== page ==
O Som ao Redor (Neighbouring Sounds) (2012)
A history of violence and oppression threatens to engulf the residents of an affluent seaside community in Neighboring Sounds, a thrilling debut from filmmaker Kleber Mendonca Filho. A palpable sense of unease hangs over a single city block in the coastal town of Recife, Brazil. Home to prosperous families and the servants who work for them, the area is ruled by an aging patriarch and his sons. When a private security firm is reluctantly brought in to protect the residents from a recent spate of petty crime, it unleashes the fears, anxieties and resentments of a divided society still haunted by its troubled past. -- (C) Cinema Guild … More
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Critic Reviews for O Som ao Redor (Neighbouring Sounds)
The film promises a little more than it delivers, and at over two hours there are moments where it drags. But as a statement of intent, 'Neighbouring Sounds' is incredibly bold.
Economically packed with social issues of wealth, property and class, and deft cinematic references, this is a movie built for the modern global high-rise condo market.
Similar to the slow-creep style of Dogtooth director Giorgos Lanthimos, the narrative unfolds with escalating tension, the cause of which is heard and felt but not always seen.
"Neighboring Sounds" presents itself not only as a character study, but also as an authentic socio-economic class study.
Rural and urban, property lines and blood feuds, family histories and petty battles . . . in a film that reframes Brazil as a place where blood is thicker and murkier than water, even in homes that seem so clean and white and safe.
Empty, anxious and puzzling: Neighboring Sounds has an intriguing tone of half-seen unhappiness that never pays off either in black humour or the terror of modern existence.
It's a remarkable, understated fable about social strata and urban paranoia, although its stretches of plotlessness may push patience at 124 minutes.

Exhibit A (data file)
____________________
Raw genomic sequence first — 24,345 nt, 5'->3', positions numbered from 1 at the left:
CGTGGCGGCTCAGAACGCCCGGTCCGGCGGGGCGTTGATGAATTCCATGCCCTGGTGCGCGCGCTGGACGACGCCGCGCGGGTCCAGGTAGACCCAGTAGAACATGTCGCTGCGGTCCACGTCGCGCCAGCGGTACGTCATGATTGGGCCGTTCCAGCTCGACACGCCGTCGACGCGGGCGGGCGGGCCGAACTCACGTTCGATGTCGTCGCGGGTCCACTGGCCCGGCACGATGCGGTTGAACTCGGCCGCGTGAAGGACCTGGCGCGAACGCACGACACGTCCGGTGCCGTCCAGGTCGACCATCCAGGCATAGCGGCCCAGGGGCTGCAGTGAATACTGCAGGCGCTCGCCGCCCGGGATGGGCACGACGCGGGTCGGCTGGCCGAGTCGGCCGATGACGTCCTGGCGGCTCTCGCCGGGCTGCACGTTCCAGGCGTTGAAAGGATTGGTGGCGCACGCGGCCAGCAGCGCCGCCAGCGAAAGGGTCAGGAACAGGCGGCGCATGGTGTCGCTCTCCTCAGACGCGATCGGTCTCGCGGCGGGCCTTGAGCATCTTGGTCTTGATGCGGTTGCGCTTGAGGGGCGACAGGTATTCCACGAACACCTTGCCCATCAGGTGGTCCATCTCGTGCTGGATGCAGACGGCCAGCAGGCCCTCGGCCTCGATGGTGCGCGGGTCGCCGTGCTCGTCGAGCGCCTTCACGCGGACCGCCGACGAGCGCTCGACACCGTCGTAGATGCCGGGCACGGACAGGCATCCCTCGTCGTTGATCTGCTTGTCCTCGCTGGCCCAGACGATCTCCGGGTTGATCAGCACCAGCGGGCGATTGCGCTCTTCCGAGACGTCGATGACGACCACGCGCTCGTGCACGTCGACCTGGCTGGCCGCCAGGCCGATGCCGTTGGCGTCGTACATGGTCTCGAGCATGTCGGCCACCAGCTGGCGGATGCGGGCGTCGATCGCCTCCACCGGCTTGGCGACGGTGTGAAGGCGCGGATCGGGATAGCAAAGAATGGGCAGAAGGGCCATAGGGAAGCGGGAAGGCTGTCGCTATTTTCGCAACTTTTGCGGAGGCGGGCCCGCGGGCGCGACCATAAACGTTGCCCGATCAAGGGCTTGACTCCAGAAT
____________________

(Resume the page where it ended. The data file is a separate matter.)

With each scene, Kleber Mendonça Filho adds layers of meaning to his characters and the neighbourhood, many that no doubt can only be properly appreciated by Brazilian audiences.
Has echoes of Michael Haneke as it explores the guilty secrets and bitter resentments lurking beneath the calm, respectable surface of a community in affluent Recife.
It is too long and sometimes drags, but burrs into the memory through naturalistic acting and a real sense of the perils of Brazilian life.
For those who don't mind that lingering, almost voyeuristic display of human behaviour, this confident and promising debut is a must-see.
Violence feels just around the corner, and we're kept guessing where it might come from.
Neighbouring Sounds is scary, funny, mischievous, intelligent, magisterial: a picture of man and woman as social animal in which the animal never lurks far beneath the social.
Filho's use of space is masterful, as fine as Antonioni or Polanski, with long Steadicam tracks and crisp wide shots giving us a fine-grained rendering of the block's communal and private spaces.
This is a movie to get lost in. Kleber Mendonça Filho - you're on our list.
With its inventive sound, masterly lensing and diverse mix of characters, Filho reveals a society haunted by both its past and by the threat of future violence.
Audience Reviews for O Som ao Redor (Neighbouring Sounds)
An extremely intelligent and thought-provoking Brazilian film that uses a street in Recife as a microcosm for the social issues of middle class - exposing the underlying fears of bourgeoisie while creating a clever parallel between a guilty past and the promise of a violent future.More
'Neighbouring Sounds'. A wonderful mix of direction, sound design, classes and characters in this suburban microcosm of Brazil.More
n "Neighboring Sounds," Joao(Gustavo Jahn) has spent the night getting acquainted physically with Sofia(Irma Brown). In the morning, they spend a lot of the time collecting their clothing and avoiding the maid and children. Then, Sofia finds her car stereo stolen. Luckily, Joao has a culprit in mind, Dinho(Yuri Holanda) who is also apparently responsible for every bit of crime around the neighborhood. What he is not responsible however is the dog that keeps Bia(Maeve Jenkings) awake. So, instead of taking sleeping pills herself, she uses them on the dog.
"Neighboring Sounds" is a finely tuned look at class politics in Recife, Brazil where classes live close to each other, separated from each other by concrete walls. On the plus side, there is plenty of work to go around in security, even if it is very boring. And with such differences in reality, it is no surprise that the dream sequences work as well as they do, as does a key sequence where an old man goes swimming which makes the movie's point wonderfully and subtly. What does not work as well is Bia's battle with the dog, as I'm not quite sure what that symbolizes.
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